The fight ended with a disappointing gate and a disgruntled Lyle Alzado. The angst persisted to a boiling point on the gridiron and Lyle soon left the Broncos, to the dismay and sadness of Orange Crush fans who had loved him. It may well be said that it was the boxing that took the fight out of him, and he became a Cleveland Brown. As if that wasn’t enough (“Say it ain’t so, Lyle”) he finished his football career as an LA Raider. 

Courage and Determination, Tough Times

Public domain photo, Ron Lyle

Ron Lyle (Photo: Wikipedia, public domain)

Another Lyle, Ron Lyle, was a convict who rose to contender. He had a power punch which “could have disintegrated a cement block.” A troubled young Denverite of humble means, he challenged Muhammed Ali at the peak of his career in 1975 for the world heavyweight championship. The fight was in Las Vegas and Howard Cosell did the play-by-play. Lyle was winning on points until the eleventh when Ali landed several hits, stunning the challenger and a TKO was called. Many felt that the referee prematurely ended the fight; Lyle was on his feet and vociferously protested the stoppage. Even though he lost, he “showed up” that night and was at his best. It was to be the pinnacle of his career. 

In later years, Ron Lyle opened a gym on Colfax in Lakewood. He would train youngsters in the fight game. He was a well-known character with diverse business and recreational interests, some of which got him in trouble — and in debt. One sunny afternoon, Two west Denver brothers with a tough reputation showed up at the gym and awaited Lyle. Their patience had run out over a debt he allegedly owed them. These fellows had some “smoker” experience 1 around town and were by no means novices to the boxing game. 

Witnesses’ accounts differ minimally, but in short, Lyle was ambushed. He arrived and exited his Lincoln then was immediately accosted by the dynamic duo with a “power advance”… which evolved into a 4-hit “Laurel and Hardy” short. Final score; two thugs down. When police arrived some minutes later, the would-be “Rocky Balboa” brothers were still attempting to recall what was the number of the human locomotive that ran them over in 12 seconds. Colfax Avenue could be a tough place.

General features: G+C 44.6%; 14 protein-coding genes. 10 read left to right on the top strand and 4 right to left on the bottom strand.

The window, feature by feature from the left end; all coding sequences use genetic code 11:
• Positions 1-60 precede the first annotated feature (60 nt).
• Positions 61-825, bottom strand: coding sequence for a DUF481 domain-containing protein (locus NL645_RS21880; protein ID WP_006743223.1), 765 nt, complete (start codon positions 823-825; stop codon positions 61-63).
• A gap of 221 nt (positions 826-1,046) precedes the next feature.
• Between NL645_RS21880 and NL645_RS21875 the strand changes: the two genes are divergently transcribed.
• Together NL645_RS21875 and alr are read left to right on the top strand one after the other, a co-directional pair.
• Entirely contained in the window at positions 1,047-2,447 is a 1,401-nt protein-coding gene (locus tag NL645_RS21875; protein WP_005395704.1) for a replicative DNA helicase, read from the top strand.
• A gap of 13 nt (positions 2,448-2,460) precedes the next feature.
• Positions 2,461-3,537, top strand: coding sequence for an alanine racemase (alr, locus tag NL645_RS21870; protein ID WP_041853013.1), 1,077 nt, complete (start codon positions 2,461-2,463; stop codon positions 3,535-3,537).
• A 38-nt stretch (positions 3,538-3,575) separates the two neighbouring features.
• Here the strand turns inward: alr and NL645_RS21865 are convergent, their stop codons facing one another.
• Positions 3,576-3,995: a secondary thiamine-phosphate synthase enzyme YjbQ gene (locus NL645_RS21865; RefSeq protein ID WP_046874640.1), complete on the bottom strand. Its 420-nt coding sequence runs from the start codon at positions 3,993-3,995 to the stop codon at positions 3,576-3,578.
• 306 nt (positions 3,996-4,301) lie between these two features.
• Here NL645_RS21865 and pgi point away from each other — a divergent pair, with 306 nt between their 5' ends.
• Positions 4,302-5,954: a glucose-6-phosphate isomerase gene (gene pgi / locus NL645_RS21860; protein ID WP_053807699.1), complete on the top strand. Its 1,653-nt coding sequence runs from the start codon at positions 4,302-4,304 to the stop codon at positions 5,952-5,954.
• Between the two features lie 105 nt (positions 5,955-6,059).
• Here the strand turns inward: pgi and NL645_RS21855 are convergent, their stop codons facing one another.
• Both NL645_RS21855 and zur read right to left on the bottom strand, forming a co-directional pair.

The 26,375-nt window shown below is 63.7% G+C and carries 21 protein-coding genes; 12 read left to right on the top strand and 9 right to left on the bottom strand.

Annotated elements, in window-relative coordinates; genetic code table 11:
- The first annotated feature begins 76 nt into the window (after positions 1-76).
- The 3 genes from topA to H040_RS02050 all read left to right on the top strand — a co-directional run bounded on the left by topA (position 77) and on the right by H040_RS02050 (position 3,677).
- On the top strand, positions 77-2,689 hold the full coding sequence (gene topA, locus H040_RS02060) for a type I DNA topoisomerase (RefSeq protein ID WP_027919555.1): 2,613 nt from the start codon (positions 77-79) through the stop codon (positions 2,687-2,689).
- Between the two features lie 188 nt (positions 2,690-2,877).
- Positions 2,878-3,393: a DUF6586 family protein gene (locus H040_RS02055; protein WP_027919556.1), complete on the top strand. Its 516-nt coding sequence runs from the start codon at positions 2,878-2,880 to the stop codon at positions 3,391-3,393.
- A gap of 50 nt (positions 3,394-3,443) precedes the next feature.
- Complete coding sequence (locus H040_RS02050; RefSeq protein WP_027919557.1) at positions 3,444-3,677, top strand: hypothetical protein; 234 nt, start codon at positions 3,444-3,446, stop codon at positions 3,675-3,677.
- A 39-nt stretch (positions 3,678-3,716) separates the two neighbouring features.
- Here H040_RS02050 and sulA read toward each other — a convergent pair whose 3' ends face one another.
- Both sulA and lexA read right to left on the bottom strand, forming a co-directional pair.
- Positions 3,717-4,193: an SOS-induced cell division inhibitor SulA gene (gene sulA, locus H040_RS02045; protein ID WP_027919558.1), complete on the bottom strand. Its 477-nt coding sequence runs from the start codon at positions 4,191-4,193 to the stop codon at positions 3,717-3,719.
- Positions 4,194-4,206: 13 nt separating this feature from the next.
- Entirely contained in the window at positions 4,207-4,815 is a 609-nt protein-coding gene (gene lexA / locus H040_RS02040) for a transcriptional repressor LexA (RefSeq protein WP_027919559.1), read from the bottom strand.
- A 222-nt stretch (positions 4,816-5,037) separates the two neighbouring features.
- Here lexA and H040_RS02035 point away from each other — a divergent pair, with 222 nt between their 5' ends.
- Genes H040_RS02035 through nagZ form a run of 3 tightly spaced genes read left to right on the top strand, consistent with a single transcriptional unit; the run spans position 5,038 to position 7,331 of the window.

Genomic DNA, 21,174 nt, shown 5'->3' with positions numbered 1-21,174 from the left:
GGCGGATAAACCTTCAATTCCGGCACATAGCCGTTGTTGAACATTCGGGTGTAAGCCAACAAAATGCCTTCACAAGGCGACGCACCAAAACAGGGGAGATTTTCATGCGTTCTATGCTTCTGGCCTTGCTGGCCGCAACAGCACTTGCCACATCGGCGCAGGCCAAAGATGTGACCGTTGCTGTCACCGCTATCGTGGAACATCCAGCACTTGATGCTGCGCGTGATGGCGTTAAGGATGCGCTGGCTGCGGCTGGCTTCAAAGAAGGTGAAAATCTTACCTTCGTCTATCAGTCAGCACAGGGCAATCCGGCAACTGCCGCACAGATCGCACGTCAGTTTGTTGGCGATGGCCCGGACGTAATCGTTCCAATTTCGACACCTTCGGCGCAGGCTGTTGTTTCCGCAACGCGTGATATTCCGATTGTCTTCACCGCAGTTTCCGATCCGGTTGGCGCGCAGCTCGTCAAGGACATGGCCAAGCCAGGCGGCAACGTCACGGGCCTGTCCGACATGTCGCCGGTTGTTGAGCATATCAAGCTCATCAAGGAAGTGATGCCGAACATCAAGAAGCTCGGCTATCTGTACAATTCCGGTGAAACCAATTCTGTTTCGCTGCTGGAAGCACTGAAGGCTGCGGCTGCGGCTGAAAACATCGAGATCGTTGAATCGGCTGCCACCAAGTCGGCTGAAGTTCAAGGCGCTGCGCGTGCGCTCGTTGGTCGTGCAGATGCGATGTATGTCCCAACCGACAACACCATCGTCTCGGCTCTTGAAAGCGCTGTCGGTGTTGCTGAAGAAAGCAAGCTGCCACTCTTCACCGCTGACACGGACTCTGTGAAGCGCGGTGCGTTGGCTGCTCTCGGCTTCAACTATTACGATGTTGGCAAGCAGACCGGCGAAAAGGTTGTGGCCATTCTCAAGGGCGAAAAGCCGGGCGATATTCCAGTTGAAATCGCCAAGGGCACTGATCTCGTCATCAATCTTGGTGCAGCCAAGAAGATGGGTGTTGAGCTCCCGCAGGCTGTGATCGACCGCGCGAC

Ken Fischer holds a Master’s Degree in Education from the University of Iowa and was involved in organizing Iowa’s first Law Enforcement Training Academy. He was on the SWAT Team in the Lakewood Police Department, and retired as a Senior Sergeant. His experience includes refereeing altercations between contentious Colfax Gladiators. A longtime resident of Southern Gables, he is an experienced woodsman and now runs a firewood business. 

Kindness to the Land

Kindness to the LandSouthern Gables Neighborhood Association

By Paul Fleischer

We wrote about the Southern Gables annual leaf collection event a few weeks ago, mostly about how it was such a wonderful example of the neighborhood coming together to support one another and the planet.  The project kept  hundreds of bags of leaves out of landfills, and enhanced our sense of community by working together for good and having fun doing it.

United States Department of Agriculture

We didn’t say much, though, about the huge amount of good this project is doing for the land. As a small scale food producer, I can tell you that this event helps us incredibly.  The seasons to come will be more prolific and the crops more abundant because of all of this organic matter which will be worked into the soil to enrich fertility.  When we first purchased this property, the ground was really nothing more than dead dirt.  Over the years though, we have utilized cover cropping methods, added leaves through this event and multiple trucks of organic compost and manure, implemented a crop rotation schedule and focused on low till organic farming methods to improve the land.  Now the soil is just exploding with microbial activity and life, and this has led to an improvement in the overall ecosystem of our land.

We now have 3 families of red-tailed hawks that are constantly perched somewhere around the property.  They are so used to us now we can nearly get close enough to touch them.  When the sun hides behind the mountains for the evening the hawks end their shift, a beautiful barn owl takes over.  He is not quite as unintimidated by us, but equally important to our living system.  We have now seen foxes and deer, raccoons and skunks, snakes and  unlimited numbers of birds and insects come back to the land.  All of these creatures add to the diversity that we have been working to improve and are returning to this land because of what we are doing to the soil.  This really is where all life begins.  Good soil creates a ripple effect through the entire ecosystem and without it, there can be no ecological diversity, no life. Kindness to the land will always be rewarded with generous returns.

We are thankful for this community and for what we can all do together for our planet.  We will keep doing our part here at the farm, and look forward to producing healthful food here for years to come. As we feel the changing of the seasons and shift over to the farm tasks of winter, we think of the coming holidays and wish our neighbors the best. Stay safe.